With this seaplane you will be able to take off from Trondheim Fjord or Flesland Airport in Bergen, Norway, and land in the Geiranger Fjord one hour later.
Electrification of the Norwegian continental shelf is a long-standing political issue. Now research scientists believe this can be done using fuel cells installed on the platforms. This will reduce CO2 emissions and remove the need to lay new subsea cables.
High energy prices highlight the importance of the thousands of kilometres of insulated pipe networks and equipment in industrial plants. However, corrosion under the pipes’ insulation is hard to detect and can have severe consequences. New surveillance technology being developed by SINTEF can help combat this looming threat.
Many major sporting events experience large cost overruns and lower revenues than expected. The reasons are complex, but several misjudgements seem to recur from one event to the next. Researchers in sports economics offer a solution to avoid making the same mistakes over and over again.
More than 600 fishing vessels sail the icy waters of the Arctic. But just over two dozen big tankers are the worst offenders when it comes to air pollution in this vulnerable region.
Speedy work carried out for free in Norway resulted in an IT system that protects refugees against human traffickers at the Polish-Ukrainian border. This type of aid work may become financially self-supporting.
Some people succeed at flirting more often than others. Plenty of people are obviously more attractive than the rest of us, but it also seems that a lot of them know what works. Now researchers do, too.
Healthy and successful people are the least willing to contribute more to the public health care system.
Capping production of new plastics will help cut their release to the environment — and brings other benefits, from boosting the value of plastics to helping tackle climate change.
Scepticism about social welfare schemes can increase as immigration grows. But only among those who are already sceptical of immigrants.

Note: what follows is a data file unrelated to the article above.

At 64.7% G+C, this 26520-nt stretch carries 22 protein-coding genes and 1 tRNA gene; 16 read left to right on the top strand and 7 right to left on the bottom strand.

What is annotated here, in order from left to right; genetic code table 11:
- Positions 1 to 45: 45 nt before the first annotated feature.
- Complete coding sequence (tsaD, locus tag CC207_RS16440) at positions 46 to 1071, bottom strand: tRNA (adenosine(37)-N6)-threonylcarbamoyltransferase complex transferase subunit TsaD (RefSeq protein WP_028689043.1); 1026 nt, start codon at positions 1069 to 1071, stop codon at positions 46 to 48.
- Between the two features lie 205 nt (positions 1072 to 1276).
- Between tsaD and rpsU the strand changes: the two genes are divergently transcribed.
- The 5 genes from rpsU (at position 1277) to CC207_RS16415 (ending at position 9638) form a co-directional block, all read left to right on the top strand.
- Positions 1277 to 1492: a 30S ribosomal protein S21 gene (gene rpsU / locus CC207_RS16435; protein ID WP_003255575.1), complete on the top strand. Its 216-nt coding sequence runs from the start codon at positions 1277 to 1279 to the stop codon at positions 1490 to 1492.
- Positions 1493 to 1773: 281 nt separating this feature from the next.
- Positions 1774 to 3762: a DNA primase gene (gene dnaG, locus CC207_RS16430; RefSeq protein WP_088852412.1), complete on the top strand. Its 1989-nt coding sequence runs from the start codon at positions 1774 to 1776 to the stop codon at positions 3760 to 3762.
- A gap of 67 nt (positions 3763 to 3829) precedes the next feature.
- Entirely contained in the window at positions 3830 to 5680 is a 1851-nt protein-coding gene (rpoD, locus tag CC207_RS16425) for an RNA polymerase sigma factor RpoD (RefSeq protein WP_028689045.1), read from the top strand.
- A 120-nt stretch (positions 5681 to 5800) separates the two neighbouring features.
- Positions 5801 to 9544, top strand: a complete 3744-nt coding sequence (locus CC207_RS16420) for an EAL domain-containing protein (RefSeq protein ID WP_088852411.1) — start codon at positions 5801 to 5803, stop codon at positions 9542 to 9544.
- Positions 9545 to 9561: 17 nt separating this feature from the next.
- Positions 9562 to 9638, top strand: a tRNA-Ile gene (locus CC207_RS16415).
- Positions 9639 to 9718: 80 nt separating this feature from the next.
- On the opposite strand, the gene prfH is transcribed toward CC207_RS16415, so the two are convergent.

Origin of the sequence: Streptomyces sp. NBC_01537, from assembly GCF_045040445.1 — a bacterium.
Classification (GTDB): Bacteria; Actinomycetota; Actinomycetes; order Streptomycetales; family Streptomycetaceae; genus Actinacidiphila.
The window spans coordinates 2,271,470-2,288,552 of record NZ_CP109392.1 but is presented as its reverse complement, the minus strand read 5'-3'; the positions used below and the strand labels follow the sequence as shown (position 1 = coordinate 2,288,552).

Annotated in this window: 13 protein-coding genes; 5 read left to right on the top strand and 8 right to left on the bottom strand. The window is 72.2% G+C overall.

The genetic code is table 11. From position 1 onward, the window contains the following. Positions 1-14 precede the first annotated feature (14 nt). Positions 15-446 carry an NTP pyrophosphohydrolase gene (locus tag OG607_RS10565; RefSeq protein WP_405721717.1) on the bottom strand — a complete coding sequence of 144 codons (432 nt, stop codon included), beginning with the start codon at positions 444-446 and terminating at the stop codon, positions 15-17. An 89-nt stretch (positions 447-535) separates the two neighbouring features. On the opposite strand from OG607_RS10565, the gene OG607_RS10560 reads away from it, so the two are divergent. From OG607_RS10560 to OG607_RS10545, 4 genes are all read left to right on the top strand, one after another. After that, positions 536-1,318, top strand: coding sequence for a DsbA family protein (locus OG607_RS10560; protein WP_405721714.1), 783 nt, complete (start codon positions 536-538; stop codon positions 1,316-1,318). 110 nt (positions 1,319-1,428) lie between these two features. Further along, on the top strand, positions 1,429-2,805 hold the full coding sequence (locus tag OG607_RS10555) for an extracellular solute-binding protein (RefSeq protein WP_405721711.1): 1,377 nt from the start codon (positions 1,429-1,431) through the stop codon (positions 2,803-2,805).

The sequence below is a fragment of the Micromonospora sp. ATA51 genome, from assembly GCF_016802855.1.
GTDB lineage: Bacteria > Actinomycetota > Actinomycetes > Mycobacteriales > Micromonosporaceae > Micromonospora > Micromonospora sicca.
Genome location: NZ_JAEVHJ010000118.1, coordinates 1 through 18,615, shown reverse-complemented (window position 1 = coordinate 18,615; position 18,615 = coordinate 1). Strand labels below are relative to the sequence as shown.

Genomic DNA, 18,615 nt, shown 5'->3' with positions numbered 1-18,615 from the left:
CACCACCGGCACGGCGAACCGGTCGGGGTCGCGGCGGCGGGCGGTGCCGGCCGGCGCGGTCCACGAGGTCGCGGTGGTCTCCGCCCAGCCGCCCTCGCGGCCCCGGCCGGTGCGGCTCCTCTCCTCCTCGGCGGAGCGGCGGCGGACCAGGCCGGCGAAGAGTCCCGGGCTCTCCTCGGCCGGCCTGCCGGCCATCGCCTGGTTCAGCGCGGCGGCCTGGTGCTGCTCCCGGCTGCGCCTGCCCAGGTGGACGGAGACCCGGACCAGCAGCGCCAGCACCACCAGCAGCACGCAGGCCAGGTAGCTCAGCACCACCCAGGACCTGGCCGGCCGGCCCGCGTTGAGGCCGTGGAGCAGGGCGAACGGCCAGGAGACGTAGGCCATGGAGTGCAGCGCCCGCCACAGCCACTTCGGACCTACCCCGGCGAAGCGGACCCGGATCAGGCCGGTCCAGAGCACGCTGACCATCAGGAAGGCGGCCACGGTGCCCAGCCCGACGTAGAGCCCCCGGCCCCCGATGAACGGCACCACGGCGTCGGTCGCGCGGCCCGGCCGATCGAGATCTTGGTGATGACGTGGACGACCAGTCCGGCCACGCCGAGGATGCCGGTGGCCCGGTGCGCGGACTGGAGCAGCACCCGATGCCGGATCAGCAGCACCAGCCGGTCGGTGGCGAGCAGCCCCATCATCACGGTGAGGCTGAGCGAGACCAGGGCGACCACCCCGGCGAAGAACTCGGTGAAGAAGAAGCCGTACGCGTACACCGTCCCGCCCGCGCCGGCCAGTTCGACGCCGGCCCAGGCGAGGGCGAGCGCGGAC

Driving range is often a deciding factor when consumers choose an electric car. Lithium-ion batteries are reaching their ability to store energy, which has researchers exploring new alternatives — including solid-state batteries.
The war in and over Ukraine has already lasted nearly two months. There is little reason to assume that it will be over anytime soon.
Many buildings with solar cells produce more electricity than they consume themselves, but current legislation prevents surplus power from being sold to neighbouring consumers. A pilot project in Trondheim will be the first in the world to test a system that makes this possible.
How Norwegian scientists and engineers harnessed the country’s wild waterfalls by developing super efficient turbines — and how advances in turbine technology being developed now may be the future in a zero-carbon world.
Minutes count when you have a heart attack. Patient involvement is a statutory right but not always possible in this situation. Elise K. Bårdsgjerde has researched participation in the different phases of the patient process from the perspective of patients, nurses and doctors.